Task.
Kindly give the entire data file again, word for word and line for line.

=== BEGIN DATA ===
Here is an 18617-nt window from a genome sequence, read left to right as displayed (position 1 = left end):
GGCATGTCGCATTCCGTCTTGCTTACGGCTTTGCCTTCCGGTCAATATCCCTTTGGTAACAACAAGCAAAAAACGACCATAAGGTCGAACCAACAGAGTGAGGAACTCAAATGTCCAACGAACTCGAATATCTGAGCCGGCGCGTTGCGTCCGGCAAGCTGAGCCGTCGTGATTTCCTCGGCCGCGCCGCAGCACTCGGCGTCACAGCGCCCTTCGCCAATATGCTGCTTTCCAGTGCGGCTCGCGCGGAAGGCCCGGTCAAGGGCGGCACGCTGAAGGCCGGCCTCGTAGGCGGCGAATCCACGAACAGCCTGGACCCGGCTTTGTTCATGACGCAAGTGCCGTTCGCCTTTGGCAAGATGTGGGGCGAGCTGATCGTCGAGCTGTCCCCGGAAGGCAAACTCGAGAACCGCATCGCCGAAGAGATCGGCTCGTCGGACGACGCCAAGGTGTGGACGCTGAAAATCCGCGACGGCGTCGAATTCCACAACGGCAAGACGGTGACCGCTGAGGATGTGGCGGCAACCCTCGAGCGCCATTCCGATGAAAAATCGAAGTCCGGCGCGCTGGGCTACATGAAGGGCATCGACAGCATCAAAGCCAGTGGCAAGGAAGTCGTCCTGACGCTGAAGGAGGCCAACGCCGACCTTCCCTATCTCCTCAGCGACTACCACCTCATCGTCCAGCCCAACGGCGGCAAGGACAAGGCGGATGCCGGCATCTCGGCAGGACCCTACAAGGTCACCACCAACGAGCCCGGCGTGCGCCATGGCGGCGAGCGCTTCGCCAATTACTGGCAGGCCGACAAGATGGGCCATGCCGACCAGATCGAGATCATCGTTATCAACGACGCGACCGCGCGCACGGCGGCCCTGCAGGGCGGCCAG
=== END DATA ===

Here is an 18617-nt window from a genome sequence, read left to right as displayed (position 1 = left end):
GGCATGTCGCATTCCGTCTTGCTTACGGCTTTGCCTTCCGGTCAATATCCCTTTGGTAACAACAAGCAAAAAACGACCATAAGGTCGAACCAACAGAGTGAGGAACTCAAATGTCCAACGAACTCGAATATCTGAGCCGGCGCGTTGCGTCCGGCAAGCTGAGCCGTCGTGATTTCCTCGGCCGCGCCGCAGCACTCGGCGTCACAGCGCCCTTCGCCAATATGCTGCTTTCCAGTGCGGCTCGCGCGGAAGGCCCGGTCAAGGGCGGCACGCTGAAGGCCGGCCTCGTAGGCGGCGAATCCACGAACAGCCTGGACCCGGCTTTGTTCATGACGCAAGTGCCGTTCGCCTTTGGCAAGATGTGGGGCGAGCTGATCGTCGAGCTGTCCCCGGAAGGCAAACTCGAGAACCGCATCGCCGAAGAGATCGGCTCGTCGGACGACGCCAAGGTGTGGACGCTGAAAATCCGCGACGGCGTCGAATTCCACAACGGCAAGACGGTGACCGCTGAGGATGTGGCGGCAACCCTCGAGCGCCATTCCGATGAAAAATCGAAGTCCGGCGCGCTGGGCTACATGAAGGGCATCGACAGCATCAAAGCCAGTGGCAAGGAAGTCGTCCTGACGCTGAAGGAGGCCAACGCCGACCTTCCCTATCTCCTCAGCGACTACCACCTCATCGTCCAGCCCAACGGCGGCAAGGACAAGGCGGATGCCGGCATCTCGGCAGGACCCTACAAGGTCACCACCAACGAGCCCGGCGTGCGCCATGGCGGCGAGCGCTTCGCCAATTACTGGCAGGCCGACAAGATGGGCCATGCCGACCAGATCGAGATCATCGTTATCAACGACGCGACCGCGCGCACGGCGGCCCTGCAGGGCGGCCAG